Macquarie Island

Between New Zealand and Antarctica lies Macquarie Island, representing the only spot in the Pacific where mantle rocks can be seen at sea level

Macquarie Island

Region: Antarctica

Destinations: Ross Sea

The matter of Macquarie Island

Macquarie Island is located in the southwestern Pacific Ocean, is 34 km (21 miles) long and 5 km (3 miles) wide, and is characterized by its mountainous interior. Indeed, Macquarie Island is actually an exposed part of Macquarie Ridge, where the Pacific plate meets the Australian plate. Macquarie Island has been made a UNESCO world heritage site due to this geological significance.

Macquarie Island marine mammals

The wildlife of Macquarie Island is decidedly ample, especially in terms of fur seals: Over 80,000 can be found on Macquarie Island, including sub-Antarctic fur seals, New Zealand fur seals, Antarctic fur seals, and southern elephant seals. Orcas (killer whales) and southern right whales can also be spotted in the waters around Macquarie Island.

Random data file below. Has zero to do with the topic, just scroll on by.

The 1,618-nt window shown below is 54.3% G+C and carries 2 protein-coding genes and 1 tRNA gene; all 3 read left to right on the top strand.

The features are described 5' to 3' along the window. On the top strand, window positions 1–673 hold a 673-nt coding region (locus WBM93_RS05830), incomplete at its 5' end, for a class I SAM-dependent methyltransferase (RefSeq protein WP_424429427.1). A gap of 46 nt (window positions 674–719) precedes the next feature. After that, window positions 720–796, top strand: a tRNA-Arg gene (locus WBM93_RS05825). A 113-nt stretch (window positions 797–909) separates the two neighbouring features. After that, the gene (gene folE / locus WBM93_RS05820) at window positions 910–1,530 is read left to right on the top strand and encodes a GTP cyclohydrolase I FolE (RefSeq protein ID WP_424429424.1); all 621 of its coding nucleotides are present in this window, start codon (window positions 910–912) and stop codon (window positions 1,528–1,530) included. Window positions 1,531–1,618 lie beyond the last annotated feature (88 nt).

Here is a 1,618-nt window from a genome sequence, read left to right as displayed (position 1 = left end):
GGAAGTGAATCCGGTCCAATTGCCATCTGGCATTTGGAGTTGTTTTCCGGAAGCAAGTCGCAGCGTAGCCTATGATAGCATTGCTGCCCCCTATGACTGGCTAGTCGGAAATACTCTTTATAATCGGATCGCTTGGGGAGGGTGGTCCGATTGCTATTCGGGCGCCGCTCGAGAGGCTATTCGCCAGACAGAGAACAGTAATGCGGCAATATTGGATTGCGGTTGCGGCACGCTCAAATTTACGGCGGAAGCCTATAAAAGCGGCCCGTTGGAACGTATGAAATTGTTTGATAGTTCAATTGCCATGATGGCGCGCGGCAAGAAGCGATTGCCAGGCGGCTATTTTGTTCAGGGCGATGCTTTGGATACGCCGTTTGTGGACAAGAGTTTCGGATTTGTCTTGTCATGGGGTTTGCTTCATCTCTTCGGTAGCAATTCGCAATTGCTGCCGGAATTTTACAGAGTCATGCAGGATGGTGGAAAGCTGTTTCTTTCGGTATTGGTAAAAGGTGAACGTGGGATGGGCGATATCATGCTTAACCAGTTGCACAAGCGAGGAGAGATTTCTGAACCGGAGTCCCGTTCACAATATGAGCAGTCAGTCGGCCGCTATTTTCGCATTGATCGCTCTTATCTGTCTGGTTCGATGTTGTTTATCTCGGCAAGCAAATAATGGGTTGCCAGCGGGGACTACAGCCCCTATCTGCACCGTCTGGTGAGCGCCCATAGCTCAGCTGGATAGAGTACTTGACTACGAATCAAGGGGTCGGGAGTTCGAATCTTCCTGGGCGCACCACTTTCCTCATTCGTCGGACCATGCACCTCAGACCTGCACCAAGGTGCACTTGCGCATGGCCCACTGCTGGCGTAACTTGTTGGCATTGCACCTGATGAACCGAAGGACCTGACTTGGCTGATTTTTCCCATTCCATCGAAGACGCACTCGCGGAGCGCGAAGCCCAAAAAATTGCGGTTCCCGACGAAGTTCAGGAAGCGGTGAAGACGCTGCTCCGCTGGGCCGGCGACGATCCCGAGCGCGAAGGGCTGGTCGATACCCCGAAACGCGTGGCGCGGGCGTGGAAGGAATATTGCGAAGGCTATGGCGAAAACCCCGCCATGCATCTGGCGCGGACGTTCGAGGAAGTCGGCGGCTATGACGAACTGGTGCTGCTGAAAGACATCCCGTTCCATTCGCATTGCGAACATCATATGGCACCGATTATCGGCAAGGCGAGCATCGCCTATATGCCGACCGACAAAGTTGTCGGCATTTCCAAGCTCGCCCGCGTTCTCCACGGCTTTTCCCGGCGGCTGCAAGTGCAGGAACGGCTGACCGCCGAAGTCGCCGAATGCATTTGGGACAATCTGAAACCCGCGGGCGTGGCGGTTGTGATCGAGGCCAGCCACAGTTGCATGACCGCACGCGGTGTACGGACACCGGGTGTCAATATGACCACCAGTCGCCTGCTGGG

The seabirds of Macquarie Island

Endemic birds on Macquarie Island include Macquarie shags and royal penguins, but southern rockhopper penguins, king penguins, and gentoo penguins also breed on Macquarie Island. Because of this, Macquarie Island has been designated an Important Bird Area by BirdLife International. About 3.5 million breeding seabirds among 13 species live on Macquarie Island.

Macquarie Island’s varied history

Australian-British seal hunter Frederick Hasselborough discovered Macquarie Island by accident on 11 July, 1810, while searching for sealing grounds. He named the island after Colonel Lachlan Macquarie. A few years later, in 1812, Australian mariner Richard Siddins and his crew were shipwrecked on Macquarie Island’s Hasselborough Bay, but they were soon rescued.